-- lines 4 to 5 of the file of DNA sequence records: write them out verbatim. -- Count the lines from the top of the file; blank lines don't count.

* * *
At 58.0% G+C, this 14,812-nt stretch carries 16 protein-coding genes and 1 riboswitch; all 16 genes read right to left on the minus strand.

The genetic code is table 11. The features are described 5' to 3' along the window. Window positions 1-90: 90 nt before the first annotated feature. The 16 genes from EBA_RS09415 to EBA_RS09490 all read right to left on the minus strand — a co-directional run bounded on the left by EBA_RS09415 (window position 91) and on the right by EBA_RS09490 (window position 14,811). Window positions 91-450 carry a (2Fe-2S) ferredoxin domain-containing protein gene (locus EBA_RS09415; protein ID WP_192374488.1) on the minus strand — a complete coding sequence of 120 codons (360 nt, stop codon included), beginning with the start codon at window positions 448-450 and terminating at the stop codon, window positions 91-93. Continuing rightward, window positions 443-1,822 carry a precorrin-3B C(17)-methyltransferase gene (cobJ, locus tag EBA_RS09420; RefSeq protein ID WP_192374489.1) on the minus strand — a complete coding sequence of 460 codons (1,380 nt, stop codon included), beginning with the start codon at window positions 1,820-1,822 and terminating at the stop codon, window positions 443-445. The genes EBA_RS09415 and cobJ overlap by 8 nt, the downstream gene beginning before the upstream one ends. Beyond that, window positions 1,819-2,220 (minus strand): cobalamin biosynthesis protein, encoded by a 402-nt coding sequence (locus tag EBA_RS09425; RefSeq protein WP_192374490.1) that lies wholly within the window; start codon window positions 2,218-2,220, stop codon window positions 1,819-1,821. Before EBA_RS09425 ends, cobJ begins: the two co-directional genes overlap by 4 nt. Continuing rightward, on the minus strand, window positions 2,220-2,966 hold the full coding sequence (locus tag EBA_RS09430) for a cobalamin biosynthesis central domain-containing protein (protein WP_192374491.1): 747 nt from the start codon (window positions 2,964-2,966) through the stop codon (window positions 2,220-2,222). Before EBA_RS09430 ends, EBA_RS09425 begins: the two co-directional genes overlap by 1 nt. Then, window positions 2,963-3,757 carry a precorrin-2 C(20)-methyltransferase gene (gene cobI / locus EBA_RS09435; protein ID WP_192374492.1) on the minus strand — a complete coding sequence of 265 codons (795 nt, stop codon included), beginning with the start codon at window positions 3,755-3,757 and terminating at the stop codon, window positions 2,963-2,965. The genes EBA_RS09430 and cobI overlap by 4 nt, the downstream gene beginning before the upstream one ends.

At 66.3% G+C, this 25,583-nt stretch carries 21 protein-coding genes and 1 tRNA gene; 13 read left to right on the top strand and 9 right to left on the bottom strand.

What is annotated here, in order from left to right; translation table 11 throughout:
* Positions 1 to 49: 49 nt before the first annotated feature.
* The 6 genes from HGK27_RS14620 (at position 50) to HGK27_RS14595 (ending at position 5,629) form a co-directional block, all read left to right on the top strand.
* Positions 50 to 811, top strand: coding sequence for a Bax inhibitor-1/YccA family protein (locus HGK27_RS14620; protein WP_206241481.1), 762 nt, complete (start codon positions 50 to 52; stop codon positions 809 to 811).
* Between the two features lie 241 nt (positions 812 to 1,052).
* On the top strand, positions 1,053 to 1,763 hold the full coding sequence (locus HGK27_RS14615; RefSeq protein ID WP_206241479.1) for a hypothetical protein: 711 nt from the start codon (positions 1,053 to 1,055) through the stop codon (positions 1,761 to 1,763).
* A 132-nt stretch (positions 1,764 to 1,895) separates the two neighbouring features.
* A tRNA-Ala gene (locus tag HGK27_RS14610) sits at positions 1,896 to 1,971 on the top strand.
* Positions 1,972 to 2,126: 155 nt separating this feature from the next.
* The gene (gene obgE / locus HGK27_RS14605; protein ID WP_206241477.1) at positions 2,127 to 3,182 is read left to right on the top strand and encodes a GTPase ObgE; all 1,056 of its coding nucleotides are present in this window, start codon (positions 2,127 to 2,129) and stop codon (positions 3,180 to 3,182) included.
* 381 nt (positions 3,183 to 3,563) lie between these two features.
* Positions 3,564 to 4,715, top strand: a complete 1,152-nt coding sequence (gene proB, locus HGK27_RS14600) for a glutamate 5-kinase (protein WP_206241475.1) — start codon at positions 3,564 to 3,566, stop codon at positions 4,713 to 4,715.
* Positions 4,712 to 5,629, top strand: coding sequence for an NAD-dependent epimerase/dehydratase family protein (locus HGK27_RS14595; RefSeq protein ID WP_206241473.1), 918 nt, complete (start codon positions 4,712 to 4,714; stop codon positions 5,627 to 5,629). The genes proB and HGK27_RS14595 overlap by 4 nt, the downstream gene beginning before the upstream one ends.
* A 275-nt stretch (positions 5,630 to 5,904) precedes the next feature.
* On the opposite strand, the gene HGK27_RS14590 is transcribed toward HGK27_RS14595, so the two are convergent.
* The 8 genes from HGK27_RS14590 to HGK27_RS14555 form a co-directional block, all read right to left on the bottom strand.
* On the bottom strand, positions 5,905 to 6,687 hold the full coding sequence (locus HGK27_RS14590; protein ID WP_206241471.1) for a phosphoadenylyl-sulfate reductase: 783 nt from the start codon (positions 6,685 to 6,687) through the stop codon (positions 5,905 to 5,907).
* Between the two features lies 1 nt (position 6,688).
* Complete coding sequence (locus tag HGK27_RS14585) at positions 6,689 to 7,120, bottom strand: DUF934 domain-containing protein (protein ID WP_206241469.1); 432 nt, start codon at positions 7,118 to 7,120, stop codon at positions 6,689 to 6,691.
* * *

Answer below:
What is annotated here, in order from left to right; translation table 11 throughout:
* Positions 1 to 49: 49 nt before the first annotated feature.